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Tuesday, March 05, 2013

The Hittites: Story of A Forgotten Empire by Archibald Sayce

This is a map of the Ancient Near East and it shows where the Hittites, Egyptians, Babylonians and Assyrians  during the 16th 14th century BC.

The Hittites: Story of A Forgotten Empire
by Archibald Sayce
p. 1890

    It's a cliche that the internet makes everything available to everyone for free but this certainly is NOT true for graduate level monographs dealing with subjects in the humanities.  You need to subscribe to JSTOR to access papers and most advanced subjects in history or english are super expensive on Amazon whether in Ebook or print format.

The Hittite Swastika was the most "western" of the Ancient Eastern uses of the symbol. I would argue that the transmission represents a shared Indo European cultural contact since the Indian Swastika is of Sanskritic vintage.  If you look at the map above it's easy to see how both the Hittites and the Indo-Iranian speakers would have both come from "the north"

  Thus, if you are a lay person who, say, wants to learn about the Ancient Near East, there are a finite number of books on the subject that you can obtain without plunking down serious coin.  Most of those are texts which have been used by college courses in the subject or older books that have been around long enough for the price to drop through multiple print editions.  For example, the primary text that a curious reader can obtain on the Hittites is Trevor Bryce's The Kingdom of the Hittites from 1998.  That's about it.

Hittite Warriors from the Battle of Kadesh (1300 BC) between the Hittites and the Egyptians in Syria/Palestine.  It's important to understand the role that the centuries long conflict between Egypt and the Hittites played in allowing the Hebrews to settle in Palestine after their migration out of Egypt- Palestine was a war torn desiccated landscape with no central power.

 One of the other interesting aspects of the Hittite story (besides status as a bridge culture between Mesopotamia/Babylonia/Assyria and Greece) is the fact that the Hittites were only rediscovered in the mid 1870s by the author of The Hittites: Story of A Forgotten Empire, Archibald Sayce.  This book is also the only free book on Hittite history that you can pick up on Amazon,

   The story of the rediscovery of the Hittites is one that parallels the more well known story of Egypt and the discovery of the Rosetta stone that allowed Victorian scholars to decipher Egyptian hieroglyphics.   Sayce did manage to unravel the secret of the written Hittite language, but only had a few texts to work with- like single digits.  Compare that state of affairs to what Bryce had to say circa 1998:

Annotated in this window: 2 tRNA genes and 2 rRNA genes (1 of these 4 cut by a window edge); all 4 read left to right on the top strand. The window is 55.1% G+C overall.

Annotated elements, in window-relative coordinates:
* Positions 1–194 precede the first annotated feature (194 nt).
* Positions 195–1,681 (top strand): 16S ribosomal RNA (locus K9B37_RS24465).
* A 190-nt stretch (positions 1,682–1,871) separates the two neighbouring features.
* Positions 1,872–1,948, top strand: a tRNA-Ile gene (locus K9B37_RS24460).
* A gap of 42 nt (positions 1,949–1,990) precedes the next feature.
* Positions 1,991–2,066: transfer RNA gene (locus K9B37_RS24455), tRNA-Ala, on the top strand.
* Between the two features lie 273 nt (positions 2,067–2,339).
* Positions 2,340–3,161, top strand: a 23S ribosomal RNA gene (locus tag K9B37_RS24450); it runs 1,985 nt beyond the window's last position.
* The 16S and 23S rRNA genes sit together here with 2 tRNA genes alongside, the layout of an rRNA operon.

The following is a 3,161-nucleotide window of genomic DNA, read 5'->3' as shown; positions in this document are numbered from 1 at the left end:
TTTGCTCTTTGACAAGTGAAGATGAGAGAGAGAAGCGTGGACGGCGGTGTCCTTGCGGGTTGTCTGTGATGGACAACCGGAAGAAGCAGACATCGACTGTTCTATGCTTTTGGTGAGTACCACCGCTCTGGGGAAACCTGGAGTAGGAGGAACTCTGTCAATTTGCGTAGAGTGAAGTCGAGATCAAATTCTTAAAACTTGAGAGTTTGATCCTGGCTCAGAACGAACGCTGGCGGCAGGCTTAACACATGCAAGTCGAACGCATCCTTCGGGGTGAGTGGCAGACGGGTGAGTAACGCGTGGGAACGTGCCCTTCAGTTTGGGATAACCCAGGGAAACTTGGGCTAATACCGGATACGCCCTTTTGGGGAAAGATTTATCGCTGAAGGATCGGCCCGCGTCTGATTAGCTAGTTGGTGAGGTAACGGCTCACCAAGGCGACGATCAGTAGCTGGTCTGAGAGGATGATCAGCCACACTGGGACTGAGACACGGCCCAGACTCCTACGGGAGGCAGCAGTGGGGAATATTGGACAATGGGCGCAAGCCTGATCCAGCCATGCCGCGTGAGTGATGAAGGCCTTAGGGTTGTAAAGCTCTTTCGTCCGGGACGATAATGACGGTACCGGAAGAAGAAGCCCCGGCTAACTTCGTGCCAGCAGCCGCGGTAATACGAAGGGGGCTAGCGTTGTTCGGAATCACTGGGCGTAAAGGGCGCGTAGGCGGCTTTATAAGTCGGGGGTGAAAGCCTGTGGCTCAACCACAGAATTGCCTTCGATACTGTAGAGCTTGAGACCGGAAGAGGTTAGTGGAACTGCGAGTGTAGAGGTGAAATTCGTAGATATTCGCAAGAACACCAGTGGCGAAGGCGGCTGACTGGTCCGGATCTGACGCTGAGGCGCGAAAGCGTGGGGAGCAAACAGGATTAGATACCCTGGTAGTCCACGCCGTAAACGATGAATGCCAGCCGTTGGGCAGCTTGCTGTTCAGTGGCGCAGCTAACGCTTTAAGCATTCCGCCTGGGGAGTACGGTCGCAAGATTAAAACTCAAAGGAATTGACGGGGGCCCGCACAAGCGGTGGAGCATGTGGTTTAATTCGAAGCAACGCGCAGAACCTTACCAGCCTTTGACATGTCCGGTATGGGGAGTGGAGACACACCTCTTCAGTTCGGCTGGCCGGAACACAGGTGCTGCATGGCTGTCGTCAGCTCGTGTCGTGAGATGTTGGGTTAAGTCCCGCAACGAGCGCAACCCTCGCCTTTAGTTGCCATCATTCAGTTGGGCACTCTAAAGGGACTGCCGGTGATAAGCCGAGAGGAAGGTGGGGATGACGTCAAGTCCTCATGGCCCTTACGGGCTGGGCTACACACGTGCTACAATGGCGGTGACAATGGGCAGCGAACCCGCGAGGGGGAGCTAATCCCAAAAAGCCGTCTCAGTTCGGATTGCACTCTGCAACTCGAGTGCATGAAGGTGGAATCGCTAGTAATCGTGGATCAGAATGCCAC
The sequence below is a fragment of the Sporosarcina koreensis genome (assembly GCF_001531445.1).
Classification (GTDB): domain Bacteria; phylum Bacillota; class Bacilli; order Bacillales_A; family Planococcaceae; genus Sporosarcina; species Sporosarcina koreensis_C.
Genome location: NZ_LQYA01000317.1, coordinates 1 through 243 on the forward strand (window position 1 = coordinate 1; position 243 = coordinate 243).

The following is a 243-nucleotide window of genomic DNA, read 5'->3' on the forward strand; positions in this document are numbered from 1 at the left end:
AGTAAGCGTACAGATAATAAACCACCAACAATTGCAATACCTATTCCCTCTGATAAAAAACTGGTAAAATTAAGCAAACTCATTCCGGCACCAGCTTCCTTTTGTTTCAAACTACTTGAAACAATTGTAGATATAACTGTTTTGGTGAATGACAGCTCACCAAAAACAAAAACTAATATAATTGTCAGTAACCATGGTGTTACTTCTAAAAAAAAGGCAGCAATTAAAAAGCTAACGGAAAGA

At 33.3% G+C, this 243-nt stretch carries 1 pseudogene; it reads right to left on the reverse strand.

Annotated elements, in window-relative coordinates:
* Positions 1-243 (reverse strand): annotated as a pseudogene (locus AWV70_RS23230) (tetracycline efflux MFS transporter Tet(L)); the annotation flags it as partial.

"Some 5000 or more clay tablets impressed with the cuneiform script have been unearthed in the Hittite capital Hattusa this century, in perhaps as many as 30,000 fragments."  - Bryce, The Kingdom of the Hittites, Appendix 2, Sources For Hittite History: An Overview.

Hittite Ritual Axe:  The Hittites were known for their Iron weapons and their knowledge of how to make steel.  They were also known for their horses, and their chariot building- all classically Indo-European skills:  Chariots, Horses, Warriors.

   Sooo...Sayce just didn't have as much information but he did actually, concretely discover an ancient civilization, and a crucial one in terms of understanding how the Greeks became civilized and many of the forces that shaped immigration in and around the Mediterranean before the advent of the "Classical" World.

  One major distinction that Sayce was writing too early to understand is the distinction between the original Hittite and the later Neo-Hittites- the difference between 1900-1800 BC and 1600-15000 BC.  One of the most interesting things about the history of the Ancient Near East is that there are another 2000 years of written history BEFORE the Christian era begins.  That's as much as we have on the other side.

  Most of what Sayce knows about the Hittites is based on his personal "adventures" looking at remote archeological sites and then the rest is what he can glean from contemporary sources: The Bible, Babylonian and Assyrian written history and of course the Egyptians.

    Sayce actually went on after discovering the Hittites to become an Egyptologist so he was on it in terms of looking at newly translated Egyptian texts that referenced the Hittites in terms that can be described as 'Ancient Near Eastern Power Politics': Wars between nations, blood shed, elaborate diplomatic treaties, dynastic marriages.  Sayce argues from this that the Hittites were the second major "Northern" power during the spercific period he was describing, but they were also pushed around by powers to the east: Assyria to be specific.


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